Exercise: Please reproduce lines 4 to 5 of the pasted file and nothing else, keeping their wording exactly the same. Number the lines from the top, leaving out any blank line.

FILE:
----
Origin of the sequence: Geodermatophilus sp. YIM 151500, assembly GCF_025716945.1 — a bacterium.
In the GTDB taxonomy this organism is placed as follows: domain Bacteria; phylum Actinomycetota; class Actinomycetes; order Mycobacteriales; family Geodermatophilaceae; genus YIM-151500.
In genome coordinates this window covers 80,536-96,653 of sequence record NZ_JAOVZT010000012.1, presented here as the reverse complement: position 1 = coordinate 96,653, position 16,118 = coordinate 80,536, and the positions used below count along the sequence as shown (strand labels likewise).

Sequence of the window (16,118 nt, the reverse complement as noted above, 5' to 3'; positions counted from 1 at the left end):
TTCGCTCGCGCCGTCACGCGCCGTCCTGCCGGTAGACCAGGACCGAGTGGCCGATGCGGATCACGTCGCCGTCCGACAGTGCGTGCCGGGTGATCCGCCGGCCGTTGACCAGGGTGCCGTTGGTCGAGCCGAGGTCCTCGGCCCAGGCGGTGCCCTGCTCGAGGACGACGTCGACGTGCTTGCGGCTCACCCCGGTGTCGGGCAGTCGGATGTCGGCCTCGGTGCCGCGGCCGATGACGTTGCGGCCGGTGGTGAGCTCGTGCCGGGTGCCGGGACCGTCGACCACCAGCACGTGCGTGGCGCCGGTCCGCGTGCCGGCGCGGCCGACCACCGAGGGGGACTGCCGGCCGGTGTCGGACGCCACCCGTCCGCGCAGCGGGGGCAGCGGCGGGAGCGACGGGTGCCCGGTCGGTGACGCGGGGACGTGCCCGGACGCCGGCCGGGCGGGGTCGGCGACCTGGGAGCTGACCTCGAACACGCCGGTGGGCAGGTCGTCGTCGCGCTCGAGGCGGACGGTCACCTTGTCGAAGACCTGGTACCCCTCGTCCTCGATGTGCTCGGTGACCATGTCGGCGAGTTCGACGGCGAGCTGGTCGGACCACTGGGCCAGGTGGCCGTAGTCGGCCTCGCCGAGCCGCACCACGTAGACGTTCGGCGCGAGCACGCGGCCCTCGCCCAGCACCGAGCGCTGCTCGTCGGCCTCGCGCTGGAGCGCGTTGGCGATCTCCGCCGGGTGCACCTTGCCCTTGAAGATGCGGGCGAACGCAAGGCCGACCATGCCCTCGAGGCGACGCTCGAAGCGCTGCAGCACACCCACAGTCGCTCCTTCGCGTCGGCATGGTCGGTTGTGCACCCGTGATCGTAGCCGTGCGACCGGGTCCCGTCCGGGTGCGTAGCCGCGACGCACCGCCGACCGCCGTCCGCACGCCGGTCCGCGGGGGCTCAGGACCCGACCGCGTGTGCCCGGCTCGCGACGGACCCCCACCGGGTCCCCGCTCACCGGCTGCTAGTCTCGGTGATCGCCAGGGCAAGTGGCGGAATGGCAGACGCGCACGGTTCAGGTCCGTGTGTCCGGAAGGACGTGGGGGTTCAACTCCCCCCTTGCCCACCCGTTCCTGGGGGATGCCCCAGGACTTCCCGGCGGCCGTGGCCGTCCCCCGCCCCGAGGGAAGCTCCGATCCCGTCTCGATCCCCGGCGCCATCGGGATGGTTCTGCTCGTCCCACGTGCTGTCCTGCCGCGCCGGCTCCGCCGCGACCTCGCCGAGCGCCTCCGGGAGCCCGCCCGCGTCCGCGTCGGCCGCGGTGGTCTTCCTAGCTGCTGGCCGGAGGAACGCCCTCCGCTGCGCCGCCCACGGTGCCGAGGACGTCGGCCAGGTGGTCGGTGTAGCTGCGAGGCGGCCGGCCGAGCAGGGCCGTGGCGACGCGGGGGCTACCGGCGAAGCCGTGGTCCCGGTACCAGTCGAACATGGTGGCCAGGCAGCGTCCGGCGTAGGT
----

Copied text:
Sequence of the window (16,118 nt, the reverse complement as noted above, 5' to 3'; positions counted from 1 at the left end):
TTCGCTCGCGCCGTCACGCGCCGTCCTGCCGGTAGACCAGGACCGAGTGGCCGATGCGGATCACGTCGCCGTCCGACAGTGCGTGCCGGGTGATCCGCCGGCCGTTGACCAGGGTGCCGTTGGTCGAGCCGAGGTCCTCGGCCCAGGCGGTGCCCTGCTCGAGGACGACGTCGACGTGCTTGCGGCTCACCCCGGTGTCGGGCAGTCGGATGTCGGCCTCGGTGCCGCGGCCGATGACGTTGCGGCCGGTGGTGAGCTCGTGCCGGGTGCCGGGACCGTCGACCACCAGCACGTGCGTGGCGCCGGTCCGCGTGCCGGCGCGGCCGACCACCGAGGGGGACTGCCGGCCGGTGTCGGACGCCACCCGTCCGCGCAGCGGGGGCAGCGGCGGGAGCGACGGGTGCCCGGTCGGTGACGCGGGGACGTGCCCGGACGCCGGCCGGGCGGGGTCGGCGACCTGGGAGCTGACCTCGAACACGCCGGTGGGCAGGTCGTCGTCGCGCTCGAGGCGGACGGTCACCTTGTCGAAGACCTGGTACCCCTCGTCCTCGATGTGCTCGGTGACCATGTCGGCGAGTTCGACGGCGAGCTGGTCGGACCACTGGGCCAGGTGGCCGTAGTCGGCCTCGCCGAGCCGCACCACGTAGACGTTCGGCGCGAGCACGCGGCCCTCGCCCAGCACCGAGCGCTGCTCGTCGGCCTCGCGCTGGAGCGCGTTGGCGATCTCCGCCGGGTGCACCTTGCCCTTGAAGATGCGGGCGAACGCAAGGCCGACCATGCCCTCGAGGCGACGCTCGAAGCGCTGCAGCACACCCACAGTCGCTCCTTCGCGTCGGCATGGTCGGTTGTGCACCCGTGATCGTAGCCGTGCGACCGGGTCCCGTCCGGGTGCGTAGCCGCGACGCACCGCCGACCGCCGTCCGCACGCCGGTCCGCGGGGGCTCAGGACCCGACCGCGTGTGCCCGGCTCGCGACGGACCCCCACCGGGTCCCCGCTCACCGGCTGCTAGTCTCGGTGATCGCCAGGGCAAGTGGCGGAATGGCAGACGCGCACGGTTCAGGTCCGTGTGTCCGGAAGGACGTGGGGGTTCAACTCCCCCCTTGCCCACCCGTTCCTGGGGGATGCCCCAGGACTTCCCGGCGGCCGTGGCCGTCCCCCGCCCCGAGGGAAGCTCCGATCCCGTCTCGATCCCCGGCGCCATCGGGATGGTTCTGCTCGTCCCACGTGCTGTCCTGCCGCGCCGGCTCCGCCGCGACCTCGCCGAGCGCCTCCGGGAGCCCGCCCGCGTCCGCGTCGGCCGCGGTGGTCTTCCTAGCTGCTGGCCGGAGGAACGCCCTCCGCTGCGCCGCCCACGGTGCCGAGGACGTCGGCCAGGTGGTCGGTGTAGCTGCGAGGCGGCCGGCCGAGCAGGGCCGTGGCGACGCGGGGGCTACCGGCGAAGCCGTGGTCCCGGTACCAGTCGAACATGGTGGCCAGGCAGCGTCCGGCGTAGGT